Editorial: Ratings put schools into categories

Published 10:45 am Tuesday, September 25, 2012

Test scores are the currency of today’s education system due in part to Bush-era No Child Left Behind policies.

However, with the state’s move to the Multiple Measurements Ratings system from the controversial No Child Left Behind, schools can now measure more than just test scores. The new system allows districts to consider graduation rates, achievement gap reductions, student growth and proficiency.

Whether this new system helps or hinders success in the classroom remains to be seen.

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The U.S. Department of Education approved the state’s waiver request from No Child Left Behind in February, and schools recently received their measurements ratings for 2010 and 2011. Only schools that receive Title I monies — federal funds for students in poverty — are given measurement ratings.

According to the Minnesota Department of Education, schools earn points in each category.

Each school also receives a focus rating, which targets achievement gaps. Focus ratings are generated by combining the proficiency and growth of minorities, low-income and special needs students.

This rating designates a school into one of five categories: reward, celebration eligible, continuous improvement, focus or priority. Schools in the last three categories are required to create improvement plans and use 20 percent of their Title I monies to implement the plans.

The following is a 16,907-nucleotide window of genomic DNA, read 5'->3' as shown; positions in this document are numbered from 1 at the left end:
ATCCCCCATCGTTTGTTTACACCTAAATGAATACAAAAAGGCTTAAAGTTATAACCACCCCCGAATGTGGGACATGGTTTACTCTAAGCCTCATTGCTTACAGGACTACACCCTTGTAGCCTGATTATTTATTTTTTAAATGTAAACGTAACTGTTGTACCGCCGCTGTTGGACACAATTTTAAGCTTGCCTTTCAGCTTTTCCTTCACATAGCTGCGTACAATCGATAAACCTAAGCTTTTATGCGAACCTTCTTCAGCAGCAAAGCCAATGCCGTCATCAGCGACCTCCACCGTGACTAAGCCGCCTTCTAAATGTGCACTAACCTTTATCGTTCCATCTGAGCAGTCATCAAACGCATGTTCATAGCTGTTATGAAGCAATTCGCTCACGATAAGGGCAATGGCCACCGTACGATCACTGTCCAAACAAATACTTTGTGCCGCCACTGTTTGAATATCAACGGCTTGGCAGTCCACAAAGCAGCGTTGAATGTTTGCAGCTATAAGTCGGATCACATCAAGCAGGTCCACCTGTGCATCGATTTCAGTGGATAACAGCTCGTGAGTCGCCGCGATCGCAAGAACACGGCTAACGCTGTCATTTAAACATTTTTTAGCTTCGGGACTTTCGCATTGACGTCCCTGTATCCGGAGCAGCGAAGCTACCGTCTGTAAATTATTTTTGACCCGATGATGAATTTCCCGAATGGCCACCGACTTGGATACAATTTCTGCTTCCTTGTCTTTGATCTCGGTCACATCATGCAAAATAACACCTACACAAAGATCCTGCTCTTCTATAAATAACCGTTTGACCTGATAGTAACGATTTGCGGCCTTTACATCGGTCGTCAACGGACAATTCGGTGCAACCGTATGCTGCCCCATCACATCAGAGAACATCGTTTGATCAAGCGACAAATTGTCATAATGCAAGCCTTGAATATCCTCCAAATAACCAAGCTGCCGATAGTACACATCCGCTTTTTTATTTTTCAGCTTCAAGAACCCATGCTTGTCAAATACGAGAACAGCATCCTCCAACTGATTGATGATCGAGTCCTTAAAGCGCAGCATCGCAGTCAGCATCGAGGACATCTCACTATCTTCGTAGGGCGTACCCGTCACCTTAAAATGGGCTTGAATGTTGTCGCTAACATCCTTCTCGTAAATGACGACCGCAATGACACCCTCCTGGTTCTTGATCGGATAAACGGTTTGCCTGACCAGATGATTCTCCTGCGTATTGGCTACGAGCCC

Though hundreds of schools are no longer failing under No Child Left Behind, the new system is still hard to digest.

With the release of the measurement ratings, 213 schools are subpar. Sure, it’s progress from the more than 1,000 schools that were labeled as failing under No Child Left Behind, but the new system appears to understate how far these schools still have to go.

Like any change, the haze surrounding the Multiple Measurements Ratings may take time to burn off.

It’s hard to decipher whether schools in the top categories will make it a priority to continue aiding underachieving students — or challenge the overachievers. It seems easier for reward- or celebration-eligible schools to allow poverty-stricken students to fall to the wayside, if they are not required to have an improvement plan.

Furthermore, the focus ratings of the five categories may be futile. It seems ineffective to compare Talahi Community School with Sartell’s Pine Meadow Elementary — two schools with very different demographics.

The new system is a step. It has yet to be seen if it is one in the right direction.

— St. Cloud Times, Sept. 16

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